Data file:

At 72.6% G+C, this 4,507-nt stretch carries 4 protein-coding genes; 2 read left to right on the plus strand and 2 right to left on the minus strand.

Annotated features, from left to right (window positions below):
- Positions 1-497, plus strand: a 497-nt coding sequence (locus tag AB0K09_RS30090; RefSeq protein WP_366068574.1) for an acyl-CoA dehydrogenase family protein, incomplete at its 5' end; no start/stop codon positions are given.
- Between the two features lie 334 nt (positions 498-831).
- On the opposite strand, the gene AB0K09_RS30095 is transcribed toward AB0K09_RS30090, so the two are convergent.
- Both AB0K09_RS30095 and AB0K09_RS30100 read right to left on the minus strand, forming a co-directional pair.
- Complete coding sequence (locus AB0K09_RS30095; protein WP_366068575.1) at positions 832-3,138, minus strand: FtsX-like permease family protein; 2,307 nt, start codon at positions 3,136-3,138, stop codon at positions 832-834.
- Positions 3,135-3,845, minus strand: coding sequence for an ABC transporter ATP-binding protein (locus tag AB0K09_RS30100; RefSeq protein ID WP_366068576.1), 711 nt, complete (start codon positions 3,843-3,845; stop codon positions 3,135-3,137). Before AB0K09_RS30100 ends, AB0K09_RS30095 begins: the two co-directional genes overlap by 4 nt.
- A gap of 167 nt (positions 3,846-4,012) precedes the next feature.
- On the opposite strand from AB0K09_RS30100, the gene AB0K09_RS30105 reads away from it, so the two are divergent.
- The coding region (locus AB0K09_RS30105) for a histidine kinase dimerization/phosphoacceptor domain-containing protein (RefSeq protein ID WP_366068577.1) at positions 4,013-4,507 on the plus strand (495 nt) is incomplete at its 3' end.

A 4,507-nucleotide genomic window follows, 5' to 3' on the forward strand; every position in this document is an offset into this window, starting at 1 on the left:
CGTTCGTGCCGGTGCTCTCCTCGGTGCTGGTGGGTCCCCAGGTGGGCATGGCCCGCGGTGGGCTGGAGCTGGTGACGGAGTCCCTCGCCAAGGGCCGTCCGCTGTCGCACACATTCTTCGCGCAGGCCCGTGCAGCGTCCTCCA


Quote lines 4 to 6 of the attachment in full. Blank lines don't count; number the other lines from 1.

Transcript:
- Between the two features lie 334 nt (positions 498-831).
- On the opposite strand, the gene AB0K09_RS30095 is transcribed toward AB0K09_RS30090, so the two are convergent.
- Both AB0K09_RS30095 and AB0K09_RS30100 read right to left on the minus strand, forming a co-directional pair.